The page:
9. How do you encourage participants to take part? What are the incentives?

Participants are offered a £20 incentive for completing a questionnaire.  This is given in the form of an Amazon or Love2Shop voucher (the latter can be used in numerous high street stores). Alternatively, the participant can opt to donate the sum to a choice of three charities. 

The previous PAMCo method did offer incentives in London and the South-East where it was more challenging to get response, but not elsewhere in the country.  With the switch to a self-completion methodology, it is necessary to offer incentives throughout the country. 

10. What are the response rates?

Response rates are still settling but around 35% of households take part, and an average of 1.2 adults per household.  It is hoped there can be further improvements particularly when the option of a face-to-face interview is added from October 2021 onwards. 

The new method response rates are not directly comparable to the previous PAMCo method, due to the change in sampling, but for reference the previous method achieved an interview in around 50% of sampled households. 

11. Will PAMCO go back to face-to-face interviewing as Covid recedes?

From October 2021 the plan, subject to any remaining or new Covid restrictions, is that when Ipsos visit non-responsive households in person an in-home interview can be offered if the participant prefers.  We hope this will encourage those who are less confident about completing the questionnaire themselves to take part. If this proves to be the case it will help address some of the skews in the sample and potentially improve response rates. 

The take-up of this option is entirely dependent on public sentiment and participant willingness to invite an interviewer into their home, as the interview is not suitable for doorstep completion.  In practice the proportion of interviews conducted in this way is unlikely to be above 10-15%.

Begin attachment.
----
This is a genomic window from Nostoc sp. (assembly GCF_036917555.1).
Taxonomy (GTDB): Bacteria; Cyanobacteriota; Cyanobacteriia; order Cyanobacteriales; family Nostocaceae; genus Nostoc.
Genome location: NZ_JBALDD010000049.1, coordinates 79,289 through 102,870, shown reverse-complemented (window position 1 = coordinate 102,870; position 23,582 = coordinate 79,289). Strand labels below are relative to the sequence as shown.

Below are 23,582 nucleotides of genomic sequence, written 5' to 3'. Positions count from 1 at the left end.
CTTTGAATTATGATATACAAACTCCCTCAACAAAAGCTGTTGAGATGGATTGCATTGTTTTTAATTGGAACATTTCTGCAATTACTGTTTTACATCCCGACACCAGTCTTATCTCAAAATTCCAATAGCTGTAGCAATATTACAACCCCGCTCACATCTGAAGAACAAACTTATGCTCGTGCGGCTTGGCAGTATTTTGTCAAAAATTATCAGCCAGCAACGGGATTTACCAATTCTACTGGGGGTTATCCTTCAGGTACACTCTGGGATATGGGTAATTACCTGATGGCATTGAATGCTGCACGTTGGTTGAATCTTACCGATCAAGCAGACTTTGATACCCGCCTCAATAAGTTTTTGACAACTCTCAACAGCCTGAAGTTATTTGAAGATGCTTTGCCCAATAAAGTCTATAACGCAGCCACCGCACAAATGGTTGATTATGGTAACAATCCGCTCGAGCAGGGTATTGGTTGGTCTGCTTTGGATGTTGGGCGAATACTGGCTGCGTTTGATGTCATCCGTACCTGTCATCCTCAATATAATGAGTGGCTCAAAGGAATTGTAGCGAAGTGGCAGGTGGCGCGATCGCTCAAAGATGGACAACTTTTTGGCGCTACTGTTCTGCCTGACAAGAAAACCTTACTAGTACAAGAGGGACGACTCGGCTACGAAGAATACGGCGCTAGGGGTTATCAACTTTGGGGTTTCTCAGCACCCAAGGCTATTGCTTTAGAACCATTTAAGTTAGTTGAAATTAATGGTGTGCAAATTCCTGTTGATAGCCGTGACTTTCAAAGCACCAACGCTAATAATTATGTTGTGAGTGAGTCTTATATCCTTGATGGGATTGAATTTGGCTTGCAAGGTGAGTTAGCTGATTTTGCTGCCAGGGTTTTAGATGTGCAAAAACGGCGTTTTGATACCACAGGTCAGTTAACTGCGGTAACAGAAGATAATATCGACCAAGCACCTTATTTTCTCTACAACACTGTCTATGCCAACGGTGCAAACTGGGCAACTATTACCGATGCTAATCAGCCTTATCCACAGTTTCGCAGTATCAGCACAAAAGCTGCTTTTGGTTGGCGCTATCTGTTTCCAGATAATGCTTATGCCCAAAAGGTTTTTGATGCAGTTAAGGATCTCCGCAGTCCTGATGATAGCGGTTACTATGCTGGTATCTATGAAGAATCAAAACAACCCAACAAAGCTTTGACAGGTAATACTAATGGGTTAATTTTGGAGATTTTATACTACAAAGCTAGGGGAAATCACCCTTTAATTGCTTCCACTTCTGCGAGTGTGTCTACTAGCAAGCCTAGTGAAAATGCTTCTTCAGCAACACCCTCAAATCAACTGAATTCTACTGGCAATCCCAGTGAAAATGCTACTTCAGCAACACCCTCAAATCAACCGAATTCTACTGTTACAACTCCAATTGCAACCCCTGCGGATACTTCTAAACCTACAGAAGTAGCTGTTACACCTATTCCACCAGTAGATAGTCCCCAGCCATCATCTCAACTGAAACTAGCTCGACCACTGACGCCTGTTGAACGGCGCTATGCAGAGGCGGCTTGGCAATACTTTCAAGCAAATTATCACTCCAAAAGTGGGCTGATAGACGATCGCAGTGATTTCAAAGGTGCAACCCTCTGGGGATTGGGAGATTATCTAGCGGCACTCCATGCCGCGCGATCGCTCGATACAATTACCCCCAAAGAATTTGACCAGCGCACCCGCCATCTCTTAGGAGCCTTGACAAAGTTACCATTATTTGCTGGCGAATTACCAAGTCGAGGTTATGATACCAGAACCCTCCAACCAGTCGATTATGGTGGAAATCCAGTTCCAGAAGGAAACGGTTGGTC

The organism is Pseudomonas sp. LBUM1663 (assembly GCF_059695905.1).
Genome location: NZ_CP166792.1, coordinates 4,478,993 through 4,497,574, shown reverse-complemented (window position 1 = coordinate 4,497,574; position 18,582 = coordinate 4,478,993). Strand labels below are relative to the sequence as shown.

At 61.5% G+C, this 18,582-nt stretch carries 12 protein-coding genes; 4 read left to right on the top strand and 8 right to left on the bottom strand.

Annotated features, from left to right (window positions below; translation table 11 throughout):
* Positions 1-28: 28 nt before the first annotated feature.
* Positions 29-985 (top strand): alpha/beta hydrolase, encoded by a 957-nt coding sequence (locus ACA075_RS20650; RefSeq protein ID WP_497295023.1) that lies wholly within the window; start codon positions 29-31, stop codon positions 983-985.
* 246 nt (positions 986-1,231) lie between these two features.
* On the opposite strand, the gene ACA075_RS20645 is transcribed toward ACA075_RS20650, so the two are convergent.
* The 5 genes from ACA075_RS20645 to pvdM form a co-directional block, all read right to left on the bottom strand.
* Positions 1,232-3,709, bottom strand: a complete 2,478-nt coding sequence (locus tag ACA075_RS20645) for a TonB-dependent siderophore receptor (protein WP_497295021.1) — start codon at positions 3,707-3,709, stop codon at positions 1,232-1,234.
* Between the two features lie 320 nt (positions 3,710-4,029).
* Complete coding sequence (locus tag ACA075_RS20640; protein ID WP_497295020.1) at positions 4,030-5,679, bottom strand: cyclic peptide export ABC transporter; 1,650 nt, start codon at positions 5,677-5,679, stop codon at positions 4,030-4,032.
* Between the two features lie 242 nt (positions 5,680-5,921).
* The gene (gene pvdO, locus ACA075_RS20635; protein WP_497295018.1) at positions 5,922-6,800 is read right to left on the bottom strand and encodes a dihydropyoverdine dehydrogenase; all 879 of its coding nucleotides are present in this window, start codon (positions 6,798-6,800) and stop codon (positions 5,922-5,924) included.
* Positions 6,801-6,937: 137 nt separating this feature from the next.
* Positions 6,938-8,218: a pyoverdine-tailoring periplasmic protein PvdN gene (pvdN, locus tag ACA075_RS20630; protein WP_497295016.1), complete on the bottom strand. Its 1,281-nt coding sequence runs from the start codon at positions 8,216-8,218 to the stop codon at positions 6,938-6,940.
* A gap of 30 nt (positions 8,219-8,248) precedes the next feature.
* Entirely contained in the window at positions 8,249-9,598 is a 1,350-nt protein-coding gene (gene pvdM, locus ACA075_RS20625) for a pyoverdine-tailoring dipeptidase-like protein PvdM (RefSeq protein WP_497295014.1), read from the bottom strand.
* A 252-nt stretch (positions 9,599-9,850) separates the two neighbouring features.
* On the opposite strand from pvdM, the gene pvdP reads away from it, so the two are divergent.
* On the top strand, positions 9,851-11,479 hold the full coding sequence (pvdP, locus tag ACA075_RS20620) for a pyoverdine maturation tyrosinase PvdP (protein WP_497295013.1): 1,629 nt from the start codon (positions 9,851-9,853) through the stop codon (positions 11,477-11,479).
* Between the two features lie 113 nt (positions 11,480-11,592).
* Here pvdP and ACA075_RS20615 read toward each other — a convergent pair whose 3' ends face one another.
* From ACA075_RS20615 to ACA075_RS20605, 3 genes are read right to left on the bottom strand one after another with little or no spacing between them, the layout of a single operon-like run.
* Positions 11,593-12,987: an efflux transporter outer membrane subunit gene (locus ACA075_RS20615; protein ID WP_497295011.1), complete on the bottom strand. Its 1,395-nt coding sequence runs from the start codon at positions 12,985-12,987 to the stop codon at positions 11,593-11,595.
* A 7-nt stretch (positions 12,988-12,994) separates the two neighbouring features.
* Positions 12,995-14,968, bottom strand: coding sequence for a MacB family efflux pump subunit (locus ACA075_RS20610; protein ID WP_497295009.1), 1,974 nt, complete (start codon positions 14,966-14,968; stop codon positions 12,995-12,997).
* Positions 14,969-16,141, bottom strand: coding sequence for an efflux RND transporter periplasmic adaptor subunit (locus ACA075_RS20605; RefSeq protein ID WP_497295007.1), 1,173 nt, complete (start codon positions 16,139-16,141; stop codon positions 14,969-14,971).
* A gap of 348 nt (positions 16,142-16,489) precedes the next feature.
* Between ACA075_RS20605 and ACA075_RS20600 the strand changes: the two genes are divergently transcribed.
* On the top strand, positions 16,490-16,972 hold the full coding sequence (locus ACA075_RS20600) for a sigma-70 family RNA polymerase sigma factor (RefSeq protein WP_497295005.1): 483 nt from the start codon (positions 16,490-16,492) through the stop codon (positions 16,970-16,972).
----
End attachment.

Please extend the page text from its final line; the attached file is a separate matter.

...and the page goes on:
Longer term what happens as Covid’s implications are controlled is also dependent on public attitudes.  At this stage it seems unlikely that the survey will return to a primarily face-to-face in-home methodology, but one of the benefits of having a ‘mixed methodology’ is that this can be reviewed when appropriate. 

12. What happens if there is another lockdown?

It is not possible to carry out the field stage (i.e., the in-person visits to non-responsive households) if lockdown restrictions are in place.  For this reason if restrictions are imposed fieldwork must be suspended in the affected area.     

If the restrictions are in a very specific area this should not interrupt reporting and the sample in that area will be re-scheduled for when restrictions are lifted. More widespread restrictions are likely to affect the reporting of fresh print data.  The digital audience estimates are unaffected. 

13. Given that the new method is primarily online why doesn’t it cost less than the pre-Covid face-to-face interview method?

Online surveys can be relatively inexpensive compared to other types of survey, particularly if the sample comes from an online panel composed of participants who have chosen to be panel members.  PAMCo is not sourcing sample from an online panel.  Although the PAMCo interview is now completed largely online, the sample is recruited offline to ensure it is as representative as possible, which adds to cost.   

The two key elements of cost are having ‘facilitators’ from Ipsos visit non-responsive households and offering all participants an incentive of £20 for completion, whereas the previous method only offered incentives in London and the South-East.   

PAMCo did test whether it was possible to conduct the survey without the field stage, which would make a considerable difference to costs.  Without the field stage, the sample is not sufficiently representative, as it is too ‘self-selecting’ and skewed to readers, producing readership estimates which are not credible.  The field stage generates around half the completed questionnaires and considerably improves sample quality. 

SECTION 2: THE SURVEY ESTIMATES

1. What differences in the print readership estimates can we expect?

The new method delivers different estimates to the pre-Covid method because of the substantial change to method and sample. Although there will also be changes in actual reading behaviour since the pre-Covid data were last collected in March 2020, the change in method will have a greater influence on the differences observed. It is not comparing like-for-like measurement techniques and therefore not appropriate to make direct comparisons for commercial purposes.

Some general patterns noted are as follows:

• Claims to be a Read Past Year print reader of specific titles are generally higher using the new method, particularly for magazines, with more participants are claiming to read at least one magazine or newspaper in the past year.
• As a sector, magazines are picking up around 30% more Average Issue Readership (AIR), claims mostly due to a bigger percentage of the population claiming to be an average issue reader of at least one magazine, and then a small increase in the average number of titles claimed by each reader from 2.1 to 2.4.